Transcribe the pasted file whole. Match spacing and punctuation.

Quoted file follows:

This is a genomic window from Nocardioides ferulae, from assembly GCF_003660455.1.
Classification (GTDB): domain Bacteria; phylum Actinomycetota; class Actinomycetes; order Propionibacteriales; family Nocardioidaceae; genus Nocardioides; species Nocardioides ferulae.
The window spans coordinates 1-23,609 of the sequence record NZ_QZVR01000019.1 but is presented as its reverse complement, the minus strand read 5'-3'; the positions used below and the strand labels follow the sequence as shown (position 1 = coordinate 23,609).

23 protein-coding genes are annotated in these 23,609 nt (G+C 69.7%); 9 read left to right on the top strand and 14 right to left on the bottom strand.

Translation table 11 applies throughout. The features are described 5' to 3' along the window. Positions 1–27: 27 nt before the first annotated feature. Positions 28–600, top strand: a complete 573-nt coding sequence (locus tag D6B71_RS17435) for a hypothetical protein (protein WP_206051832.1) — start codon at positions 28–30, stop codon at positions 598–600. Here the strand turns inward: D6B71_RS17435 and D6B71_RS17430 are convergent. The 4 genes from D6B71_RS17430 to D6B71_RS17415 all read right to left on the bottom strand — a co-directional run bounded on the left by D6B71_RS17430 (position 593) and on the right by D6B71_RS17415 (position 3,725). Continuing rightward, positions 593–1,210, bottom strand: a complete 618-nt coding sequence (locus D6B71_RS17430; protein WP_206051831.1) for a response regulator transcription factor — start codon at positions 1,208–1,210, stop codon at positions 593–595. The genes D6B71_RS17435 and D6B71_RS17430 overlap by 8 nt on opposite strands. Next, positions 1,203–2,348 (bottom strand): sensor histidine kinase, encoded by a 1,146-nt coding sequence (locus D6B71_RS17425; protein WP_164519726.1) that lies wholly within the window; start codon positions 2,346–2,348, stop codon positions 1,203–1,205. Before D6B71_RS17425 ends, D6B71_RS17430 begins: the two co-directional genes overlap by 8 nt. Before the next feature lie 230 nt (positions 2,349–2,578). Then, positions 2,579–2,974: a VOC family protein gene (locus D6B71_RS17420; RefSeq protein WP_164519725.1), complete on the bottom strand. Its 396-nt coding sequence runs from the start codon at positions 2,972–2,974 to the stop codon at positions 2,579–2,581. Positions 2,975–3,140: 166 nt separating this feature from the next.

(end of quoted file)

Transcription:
This is a genomic window from Nocardioides ferulae, from assembly GCF_003660455.1.
Classification (GTDB): domain Bacteria; phylum Actinomycetota; class Actinomycetes; order Propionibacteriales; family Nocardioidaceae; genus Nocardioides; species Nocardioides ferulae.
The window spans coordinates 1-23,609 of the sequence record NZ_QZVR01000019.1 but is presented as its reverse complement, the minus strand read 5'-3'; the positions used below and the strand labels follow the sequence as shown (position 1 = coordinate 23,609).

23 protein-coding genes are annotated in these 23,609 nt (G+C 69.7%); 9 read left to right on the top strand and 14 right to left on the bottom strand.

Translation table 11 applies throughout. The features are described 5' to 3' along the window. Positions 1–27: 27 nt before the first annotated feature. Positions 28–600, top strand: a complete 573-nt coding sequence (locus tag D6B71_RS17435) for a hypothetical protein (protein WP_206051832.1) — start codon at positions 28–30, stop codon at positions 598–600. Here the strand turns inward: D6B71_RS17435 and D6B71_RS17430 are convergent. The 4 genes from D6B71_RS17430 to D6B71_RS17415 all read right to left on the bottom strand — a co-directional run bounded on the left by D6B71_RS17430 (position 593) and on the right by D6B71_RS17415 (position 3,725). Continuing rightward, positions 593–1,210, bottom strand: a complete 618-nt coding sequence (locus D6B71_RS17430; protein WP_206051831.1) for a response regulator transcription factor — start codon at positions 1,208–1,210, stop codon at positions 593–595. The genes D6B71_RS17435 and D6B71_RS17430 overlap by 8 nt on opposite strands. Next, positions 1,203–2,348 (bottom strand): sensor histidine kinase, encoded by a 1,146-nt coding sequence (locus D6B71_RS17425; protein WP_164519726.1) that lies wholly within the window; start codon positions 2,346–2,348, stop codon positions 1,203–1,205. Before D6B71_RS17425 ends, D6B71_RS17430 begins: the two co-directional genes overlap by 8 nt. Before the next feature lie 230 nt (positions 2,349–2,578). Then, positions 2,579–2,974: a VOC family protein gene (locus D6B71_RS17420; RefSeq protein WP_164519725.1), complete on the bottom strand. Its 396-nt coding sequence runs from the start codon at positions 2,972–2,974 to the stop codon at positions 2,579–2,581. Positions 2,975–3,140: 166 nt separating this feature from the next.